The advanced English conversation class I teach at my uni here in Korea is progressing wonderfully! We recently finished another of my favorite lessons: a murder mystery.
I’m a diehard mystery aficionado, so each year I literally count the weeks until I can use this lesson. I wrote this two-round murder mystery specifically to complement our textbook’s lesson on the past progressive; if there’s a more interesting and appropriate context for past progressive, I haven’t found it. The mystery is set on our campus and takes into account realistic distances and locations. Students I taught several years ago still remind me about this lesson—and the final “whodunit” reveal.
Round 1: Using the past progressive to establish and probe alibis
First, I give students the set-up: “This past Sunday, one of your classmates was murdered. Did you hear about it?” I try to look serious, but I usually crack a smile pretty quickly; too often, at least one student looks horrified and asks, “Really?”—and then I feel a modicum of guilt, and dispel his/her concern with a wink and a grin.
Then I add the rest: “Someone in this room killed her! Ten of you were on campus on Sunday afternoon. They found her body in the Student Union Building at 4:45 p.m. The last outgoing call from her cell phone was placed at 4:23 p.m., so she was alive at that time. Your job is to find out who killed her, when, and why.”
I distribute character cards: ten students are suspects, and the remaining students are detectives. The first round, the suspects find out what they were doing around the time of the murder, but no one knows who the murderer is—not even the murderer, him/herself. This round just establishes who was where at what time and begins to give hints about motivation. The suspects write their names on the board next to their suspect numbers, and the first round officially begins.
It takes about ten minutes for the detectives to interview the suspects, preferably using the past progressive to inquire about their whereabouts. Throughout the game, suspects can’t lie about where they were, but they can mislead the detectives about their reasons for being there. As this round winds down, the detectives begin to compare notes as I slip the second round of clues to the suspects.
Round 2: What’s the motivation?
It has been said there are three basic motives for murder: money, love, and revenge. In this game, we have a little of each!
The second round reveals that nearly every suspect had a motive for murder: they fought with the victim recently; they were seen kissing her boyfriend; they bought a lottery ticket with her; she found out about a secret indiscretion. A few of the suspects don’t have an obvious motive but are suspicious merely because their alibi doesn’t seem to hold up to scrutiny.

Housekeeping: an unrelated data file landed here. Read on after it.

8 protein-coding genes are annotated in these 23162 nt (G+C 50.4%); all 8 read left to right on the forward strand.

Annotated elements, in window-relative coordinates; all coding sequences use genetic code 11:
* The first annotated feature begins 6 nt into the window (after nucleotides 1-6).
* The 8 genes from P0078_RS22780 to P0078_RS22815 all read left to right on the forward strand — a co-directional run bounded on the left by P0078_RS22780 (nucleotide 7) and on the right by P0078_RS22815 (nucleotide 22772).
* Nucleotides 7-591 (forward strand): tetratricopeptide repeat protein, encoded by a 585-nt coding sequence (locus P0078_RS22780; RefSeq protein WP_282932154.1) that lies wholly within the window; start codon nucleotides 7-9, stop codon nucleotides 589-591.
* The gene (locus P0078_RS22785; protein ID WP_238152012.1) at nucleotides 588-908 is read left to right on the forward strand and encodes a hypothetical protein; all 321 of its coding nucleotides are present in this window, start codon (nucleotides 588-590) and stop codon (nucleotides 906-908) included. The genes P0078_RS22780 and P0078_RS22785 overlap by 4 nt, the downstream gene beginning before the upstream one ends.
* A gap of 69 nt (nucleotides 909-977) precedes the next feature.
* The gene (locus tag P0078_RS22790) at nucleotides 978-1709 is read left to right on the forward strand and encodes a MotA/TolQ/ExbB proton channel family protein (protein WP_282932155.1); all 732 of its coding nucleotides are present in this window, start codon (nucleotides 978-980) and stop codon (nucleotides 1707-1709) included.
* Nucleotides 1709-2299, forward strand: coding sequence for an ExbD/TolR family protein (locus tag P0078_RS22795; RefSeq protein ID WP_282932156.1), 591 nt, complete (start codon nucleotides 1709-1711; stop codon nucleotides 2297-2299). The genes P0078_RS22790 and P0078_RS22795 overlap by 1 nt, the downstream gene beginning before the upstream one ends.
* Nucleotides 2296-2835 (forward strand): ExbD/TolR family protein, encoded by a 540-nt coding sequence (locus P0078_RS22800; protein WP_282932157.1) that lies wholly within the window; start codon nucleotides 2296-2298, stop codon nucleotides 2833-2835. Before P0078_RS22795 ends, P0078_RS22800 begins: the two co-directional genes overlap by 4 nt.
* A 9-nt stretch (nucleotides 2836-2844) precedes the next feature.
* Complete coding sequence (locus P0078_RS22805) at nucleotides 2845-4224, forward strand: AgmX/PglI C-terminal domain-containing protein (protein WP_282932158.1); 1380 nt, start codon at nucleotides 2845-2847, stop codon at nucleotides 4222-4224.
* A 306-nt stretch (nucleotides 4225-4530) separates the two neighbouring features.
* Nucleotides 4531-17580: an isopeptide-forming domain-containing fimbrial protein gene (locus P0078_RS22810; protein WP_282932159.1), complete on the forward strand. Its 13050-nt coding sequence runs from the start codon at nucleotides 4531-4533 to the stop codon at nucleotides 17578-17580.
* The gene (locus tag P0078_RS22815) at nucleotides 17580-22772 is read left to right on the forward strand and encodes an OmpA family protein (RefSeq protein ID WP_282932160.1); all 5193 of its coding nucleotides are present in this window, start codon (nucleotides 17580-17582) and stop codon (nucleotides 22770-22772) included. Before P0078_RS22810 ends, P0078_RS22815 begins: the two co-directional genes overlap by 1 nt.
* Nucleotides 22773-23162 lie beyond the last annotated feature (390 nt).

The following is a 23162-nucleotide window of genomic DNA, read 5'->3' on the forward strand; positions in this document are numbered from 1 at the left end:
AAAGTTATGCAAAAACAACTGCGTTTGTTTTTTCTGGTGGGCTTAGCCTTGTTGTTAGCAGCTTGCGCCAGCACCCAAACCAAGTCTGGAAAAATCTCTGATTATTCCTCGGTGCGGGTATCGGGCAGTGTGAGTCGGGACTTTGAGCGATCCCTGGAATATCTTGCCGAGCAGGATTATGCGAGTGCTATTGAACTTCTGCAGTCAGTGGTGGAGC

During this round, the murderer finds out who he/she is, and… well, there are actually two murderers, two suspects who worked in tandem to murder the victim. During this round the two of them generally coordinate a story to explain why they were seen hurrying away from the scene of the crime, and they either keep their heads down and mostly remove themselves from the boiling frenzy of accusations, or they gather incriminating information about the other suspects and spread it with vigor. It’s always fascinating to see what different pairs choose to do!
The closing: the final reveal
During the last twenty minutes of class, everyone is given a few minutes to share their suspicions and conclusions with their group members, and then the accusations begin. We open the floor to guesses, and together we consider each guess one by one, starting with what the suspect was doing at the time of the murder and ending with what his/her motivation could have been. Finally, I ask him or her, “Did you do it?” He or she replies honestly.
The actual murderers are rarely accused until all the other suspects have been cleared; they have no obvious motives. In fact, their clue cards explain what they did and how, but not why! It’s interesting to see if anyone can piece together their motivation based on what the other suspects say. The information is all there; it’s just a matter of putting it together and adding a little creative—and macabre—thinking.
I love this game for so many reasons. The students—even the more squeamish ones—love it; it’s set in and around our university, so it’s easy for participants to get sutured into the fiction; and it’s delightful to see how creative the students can be in their misdirections. I also love that it offers the perfect opportunity to use the past progressive as it was intended: to explain what was happening at a given point in time.
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